When I boarded the train from Charlotte to Durham on a recent wintry Saturday, I saw an unusual number of conductors in the car. The men were impeccably dressed, in navy three piece suits with red ties and embroidered baseball caps. I approached one, an older man, to ask about seating. As he dutifully answered my question, I noticed he had not one, but two name badges. And neither said conductor.
Both said “train ambassador.” What’s a train ambassador? I thought. Some kind of security measure?
Curious, I cranked up my laptop and googled “train ambassador NC.” Up pops the North Carolina Train Hosts website. Ambassadors are volunteers who “assist passengers, promote passenger services and answer questions about the route, ground transportation and area attractions.”
I scanned the page for a more detailed description of job duties. Surely they must help take tickets or clean cars or implement security protocols. But that was it.
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In a world where efficiency is worshipped and convenience and speed are paramount, why have volunteers who do not serve any explicit trip-expediting function? Seemed like an odd waste to me. I settled in to my seat and focused on my work as the train sped through North Carolina countryside.
One of the ambassadors strolled up and down the aisle, stopping to chat with passengers. “Are you having a good trip? Where are you headed?”
When he paused at my seat to chat, I learned his name was Buck. I asked what his duties were as a train ambassador. He is just there to make sure we have a pleasant journey, Buck said.
Puzzled, I continued my questioning.
How long have you been in this role?
And is it always the same route?
One Saturday a month, I travel to Charlotte and back.
I marvel at his dedication, especially when he tells me his age: 87. He says it is good to keep busy, and especially so since his wife passed away last summer. Volunteering is one way he stays active.
Our small talk turns to more weighty topics like aging and the perils of retirement. Buck looks me in the eye as we talk, and nothing about his demeanor is hurried. He chuckles when I tell him I can’t wait to move into a retirement home where someone else will drive me places and repair broken things around the house. Buck treasures his independent life.
When I tell him about the retirement facility in Concord, where my grandparents lived before they passed, his eyes light up. “I just talked to a woman in the next car up who lives in a retirement community in Concord.”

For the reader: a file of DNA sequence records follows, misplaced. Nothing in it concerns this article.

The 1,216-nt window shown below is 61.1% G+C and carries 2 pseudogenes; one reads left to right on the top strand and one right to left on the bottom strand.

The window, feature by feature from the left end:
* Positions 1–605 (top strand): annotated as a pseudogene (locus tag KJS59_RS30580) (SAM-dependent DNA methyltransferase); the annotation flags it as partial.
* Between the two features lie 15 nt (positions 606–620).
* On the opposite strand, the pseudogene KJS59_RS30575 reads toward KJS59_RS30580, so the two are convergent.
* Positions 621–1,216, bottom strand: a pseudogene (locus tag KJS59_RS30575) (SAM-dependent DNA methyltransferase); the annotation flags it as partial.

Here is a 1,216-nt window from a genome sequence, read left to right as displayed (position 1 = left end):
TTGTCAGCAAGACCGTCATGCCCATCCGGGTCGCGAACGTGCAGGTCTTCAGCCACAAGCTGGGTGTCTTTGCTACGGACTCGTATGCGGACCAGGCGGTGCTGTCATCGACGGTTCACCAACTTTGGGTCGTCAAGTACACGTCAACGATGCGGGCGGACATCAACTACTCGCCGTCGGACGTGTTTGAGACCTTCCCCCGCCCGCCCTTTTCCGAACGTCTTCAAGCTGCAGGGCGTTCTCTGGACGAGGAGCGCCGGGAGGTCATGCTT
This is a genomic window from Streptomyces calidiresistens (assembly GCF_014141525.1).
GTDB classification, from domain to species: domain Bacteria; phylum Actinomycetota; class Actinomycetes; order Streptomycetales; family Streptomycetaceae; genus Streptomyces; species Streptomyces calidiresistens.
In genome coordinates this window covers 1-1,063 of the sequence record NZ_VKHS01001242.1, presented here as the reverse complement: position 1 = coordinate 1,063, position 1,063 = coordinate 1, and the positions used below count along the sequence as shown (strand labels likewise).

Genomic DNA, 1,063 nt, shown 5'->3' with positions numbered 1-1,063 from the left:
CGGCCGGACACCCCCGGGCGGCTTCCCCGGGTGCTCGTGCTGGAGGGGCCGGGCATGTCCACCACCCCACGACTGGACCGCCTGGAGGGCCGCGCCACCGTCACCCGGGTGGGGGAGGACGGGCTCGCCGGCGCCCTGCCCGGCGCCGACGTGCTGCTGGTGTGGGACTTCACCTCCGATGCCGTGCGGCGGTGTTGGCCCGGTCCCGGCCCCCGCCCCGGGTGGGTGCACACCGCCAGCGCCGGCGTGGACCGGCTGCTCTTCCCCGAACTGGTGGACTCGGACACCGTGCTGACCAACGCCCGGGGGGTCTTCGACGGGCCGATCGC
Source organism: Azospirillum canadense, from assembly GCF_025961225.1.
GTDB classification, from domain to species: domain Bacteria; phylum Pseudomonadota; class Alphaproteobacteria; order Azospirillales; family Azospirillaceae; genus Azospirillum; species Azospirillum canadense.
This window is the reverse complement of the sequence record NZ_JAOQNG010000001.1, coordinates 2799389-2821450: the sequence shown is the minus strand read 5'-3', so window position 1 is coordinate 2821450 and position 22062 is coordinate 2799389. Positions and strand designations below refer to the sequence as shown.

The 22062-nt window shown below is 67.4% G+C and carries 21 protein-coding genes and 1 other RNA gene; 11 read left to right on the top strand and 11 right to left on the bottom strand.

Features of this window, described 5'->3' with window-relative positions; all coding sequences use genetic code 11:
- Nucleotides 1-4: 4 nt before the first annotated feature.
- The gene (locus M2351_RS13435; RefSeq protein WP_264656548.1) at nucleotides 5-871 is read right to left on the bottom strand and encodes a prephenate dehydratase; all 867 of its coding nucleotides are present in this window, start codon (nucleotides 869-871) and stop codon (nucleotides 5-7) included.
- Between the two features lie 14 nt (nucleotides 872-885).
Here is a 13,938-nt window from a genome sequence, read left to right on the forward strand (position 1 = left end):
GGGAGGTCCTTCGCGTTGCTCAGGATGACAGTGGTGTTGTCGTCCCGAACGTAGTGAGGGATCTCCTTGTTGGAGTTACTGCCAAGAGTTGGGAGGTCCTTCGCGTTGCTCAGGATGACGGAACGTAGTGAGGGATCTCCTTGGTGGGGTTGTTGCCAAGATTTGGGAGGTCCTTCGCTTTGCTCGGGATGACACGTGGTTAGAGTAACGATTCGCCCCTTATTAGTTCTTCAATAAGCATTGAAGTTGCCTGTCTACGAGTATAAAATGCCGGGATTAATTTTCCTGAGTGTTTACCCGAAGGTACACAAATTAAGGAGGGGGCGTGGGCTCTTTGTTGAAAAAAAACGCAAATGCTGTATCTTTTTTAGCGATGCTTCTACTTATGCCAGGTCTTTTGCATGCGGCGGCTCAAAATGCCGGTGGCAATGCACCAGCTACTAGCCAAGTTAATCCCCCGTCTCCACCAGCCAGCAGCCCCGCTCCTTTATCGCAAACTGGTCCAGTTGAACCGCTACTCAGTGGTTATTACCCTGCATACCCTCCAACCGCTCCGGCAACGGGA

When I share details about the place my grandparents spent their final years, Buck becomes increasingly certain it is the same community. He excuses himself to move to the next car but returns a few minutes later and confirms that the other passenger lives in the same retirement facility and knew my grandparents.
I pack up my belongings and just before the train pulls into the Durham station, make my way to the next car and greet an older woman seated at a table there.
“Buck said you might have known my grandparents.”
She says she did and praised them. Her words were a brief but gentle salve for the grief I’ve felt since their passing.
I quickly returned to my car, thanked Buck for his hospitality and told him I hoped we would journey together again.
When I told the story of my lovely train trip to a Durham neighbor, she stopped me mid-sentence.
“So wait, I don’t get it. Was he taking tickets?” No, I replied, he was just there solely to make sure we had a pleasant trip. She looked as confused as I had been.
But what Buck did was more than just make sure passengers had a nice ride. He made me feel important. He made connections. He demonstrated what we in the South often cherish about our culture: hospitality.
Hospitality isn’t a new notion. Entire industries – fine dining and luxury hotels – are built on good hospitality. Making people feel welcome and at ease is a vital practice for many businesses and a point of pride for many households.
Though the concept is old, perhaps hospitality has newfound novelty in its scarcity. In a world that thrives on a 24-hour news cycle and a frenetic pace of life, maybe there is value in someone being present and guiding us to connect with others.
Danny Meyer writes of hospitality in his bestselling book, “Setting The Table”: “Hospitality is present when something happens for you. It is absent when something happens to you. Those two simple prepositions – for and to – express it all.”
Buck understood how something as mundane as a train trip should happen for us and not to us. And one Saturday a month, along the tracks between the Queen City and the Bull City, he reminds us of the importance of just being present with each other, trying to make this journey a pleasant one.
Laura Lee is managing editor for EdNC.org and lives in Durham.